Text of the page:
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After all the opposition in Europe to Quantitative Easing (‘QE’) during the worst of the debt crisis, Mario Draghi and the ECB are about to undertake their own QE programme. Sceptics argue that it is too little too late, but at least the taboo has finally been broken to expanding the monetary base in Europe.
Whatever the outcome, it is clearly a seismic shift in policy compared to the approach adopted under Jean Claude Trichet. One has to wonder if the ECB had bolder leadership at that time, would Europe still be in the predicament it is in today?
The bad news is that the change of direction is due to the spectre of deflation that is looming large over the continent. Perhaps most worrying is that the weakness is no longer isolated to the periphery nations, as the two pillar economies of Germany and France both saw their economies contract in the second quarter. In previous issues of MarketWatch, we have written about the similarities of the policy response, or lack thereof, in Europe to what happened in Japan after the 1980s, and over recent months these fears have started to become a reality.
For all the fanfare, details of the programme are still lacking. Questions still need to be answered about what exactly the ECB will buy, and whether it will do so in sufficient size to make an impact. Asset manager BlackRock has been hired to advise on the design and implementation of the programme. At this stage, it is thought the ECB will buy asset-backed securities and covered bonds in the private market.
The purchases will predominantly be from banks’ balance sheets, with the goal of exchanging assets for cash in the hope that banks will lend to the broader economy. However, QE is no silver bullet and won’t solve all of Europe’s ailments. Indeed, Draghi himself made this point crystal clear in his recent Jackson Hole speech, remarking that ‘no amount of fiscal or monetary accommodation, however, can compensate for the necessary structural reforms in the euro area’. In the case of the Federal Reserve’s (‘Fed’) and Bank of England’s (‘BoE’) QE programmes, it took roughly 3-4 years for the liquidity to work its way into the broader economy.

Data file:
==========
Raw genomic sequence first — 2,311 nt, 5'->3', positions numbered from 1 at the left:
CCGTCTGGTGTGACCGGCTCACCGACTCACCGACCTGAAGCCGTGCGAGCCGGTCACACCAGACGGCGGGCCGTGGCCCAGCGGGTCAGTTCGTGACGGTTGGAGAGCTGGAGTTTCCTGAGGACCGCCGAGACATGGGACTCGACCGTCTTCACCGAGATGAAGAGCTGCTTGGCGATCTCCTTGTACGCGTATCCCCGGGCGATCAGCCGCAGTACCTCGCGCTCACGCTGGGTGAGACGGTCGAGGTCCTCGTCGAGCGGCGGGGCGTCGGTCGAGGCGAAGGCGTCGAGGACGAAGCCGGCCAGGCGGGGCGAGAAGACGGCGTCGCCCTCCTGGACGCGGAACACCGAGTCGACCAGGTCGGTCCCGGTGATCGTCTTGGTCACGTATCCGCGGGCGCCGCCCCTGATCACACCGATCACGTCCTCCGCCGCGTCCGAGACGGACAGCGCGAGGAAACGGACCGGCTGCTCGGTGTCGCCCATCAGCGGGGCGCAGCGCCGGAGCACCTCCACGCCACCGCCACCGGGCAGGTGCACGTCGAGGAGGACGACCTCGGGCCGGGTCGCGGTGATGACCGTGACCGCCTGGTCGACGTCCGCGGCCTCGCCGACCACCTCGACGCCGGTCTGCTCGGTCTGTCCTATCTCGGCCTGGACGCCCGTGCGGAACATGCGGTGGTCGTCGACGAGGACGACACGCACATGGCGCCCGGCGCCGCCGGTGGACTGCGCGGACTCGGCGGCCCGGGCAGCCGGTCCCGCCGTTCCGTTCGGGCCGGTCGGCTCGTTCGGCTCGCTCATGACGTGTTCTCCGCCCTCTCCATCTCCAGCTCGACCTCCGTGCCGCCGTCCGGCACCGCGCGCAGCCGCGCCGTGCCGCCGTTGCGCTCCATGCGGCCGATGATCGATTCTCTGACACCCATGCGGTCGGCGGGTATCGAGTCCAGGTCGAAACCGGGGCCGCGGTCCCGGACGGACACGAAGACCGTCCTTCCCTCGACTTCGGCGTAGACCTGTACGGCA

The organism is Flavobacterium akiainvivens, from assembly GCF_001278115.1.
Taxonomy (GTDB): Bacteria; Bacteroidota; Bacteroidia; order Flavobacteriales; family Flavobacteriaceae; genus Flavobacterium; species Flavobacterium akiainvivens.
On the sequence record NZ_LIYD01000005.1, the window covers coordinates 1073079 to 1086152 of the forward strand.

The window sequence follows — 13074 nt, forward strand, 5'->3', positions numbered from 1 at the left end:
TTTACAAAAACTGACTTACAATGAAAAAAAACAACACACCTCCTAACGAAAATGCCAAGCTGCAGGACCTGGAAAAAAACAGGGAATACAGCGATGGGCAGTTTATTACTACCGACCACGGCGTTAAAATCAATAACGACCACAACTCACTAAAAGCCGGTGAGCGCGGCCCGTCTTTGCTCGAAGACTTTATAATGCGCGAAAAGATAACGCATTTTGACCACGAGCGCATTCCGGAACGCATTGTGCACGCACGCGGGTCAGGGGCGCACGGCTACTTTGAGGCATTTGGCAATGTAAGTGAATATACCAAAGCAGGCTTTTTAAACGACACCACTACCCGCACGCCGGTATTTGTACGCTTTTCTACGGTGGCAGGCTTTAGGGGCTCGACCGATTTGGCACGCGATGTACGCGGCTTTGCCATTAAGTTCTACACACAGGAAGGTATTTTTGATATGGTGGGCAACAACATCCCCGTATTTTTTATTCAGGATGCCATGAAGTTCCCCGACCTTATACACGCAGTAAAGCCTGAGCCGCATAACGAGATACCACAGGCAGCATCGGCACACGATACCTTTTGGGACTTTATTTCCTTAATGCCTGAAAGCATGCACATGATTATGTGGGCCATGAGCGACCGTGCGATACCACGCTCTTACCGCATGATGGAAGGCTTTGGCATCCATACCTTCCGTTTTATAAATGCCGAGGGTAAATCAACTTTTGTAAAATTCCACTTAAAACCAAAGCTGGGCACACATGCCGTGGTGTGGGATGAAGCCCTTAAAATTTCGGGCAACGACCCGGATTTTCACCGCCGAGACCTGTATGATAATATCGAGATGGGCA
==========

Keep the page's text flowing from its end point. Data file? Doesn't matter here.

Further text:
That said, the most immediate impact of QE is that it has helped devalue the euro. Although a weaker euro has taken longer to transpire than we expected, particularly considering the strength of US data and the weakness in European activity, it certainly makes sense from both an economic and interest rate parity perspective.
Since June, the euro has dropped 10% against the dollar, falling from 1.39 to 1.24 today. This is good news for the Eurozone economy, as in the absence of radical structural reform which politicians seem reluctant to make, a weaker euro appears the best hope to improve competitiveness and re-ignite the European economy.
The question now is how weak could the Euro get? This will ultimately depend on two factors: the scale of the ECB QE programme, and how aggressive other central banks are in raising interest rates. On the latter point, Fed Chair Janet Yellen and BoE Governor Mark Carney have signalled any tightening they undertake will be very gradual, which may limit how far the euro falls.
Also if QE does work, and the euro continues to weaken, this would lead to import price inflation. If such a scenario transpires, there will be less need for the ECB to undertake QE for a long period of time.
All things considered, the euro should continue to weaken, and we think the important technical level of 1.20 against the dollar will be tested early in the New Year. In fact, twice in the last four years, the euro has tested this level. After that however, investors may be better off waiting to hear further details of the size of the QE programme before factoring in how far further the euro will drop below this level. If the ECB deliver on a sufficiently large enough sovereign bond buying program of say more than €1 trillion, the Euro could be as low as 1.15 by the middle of 2015.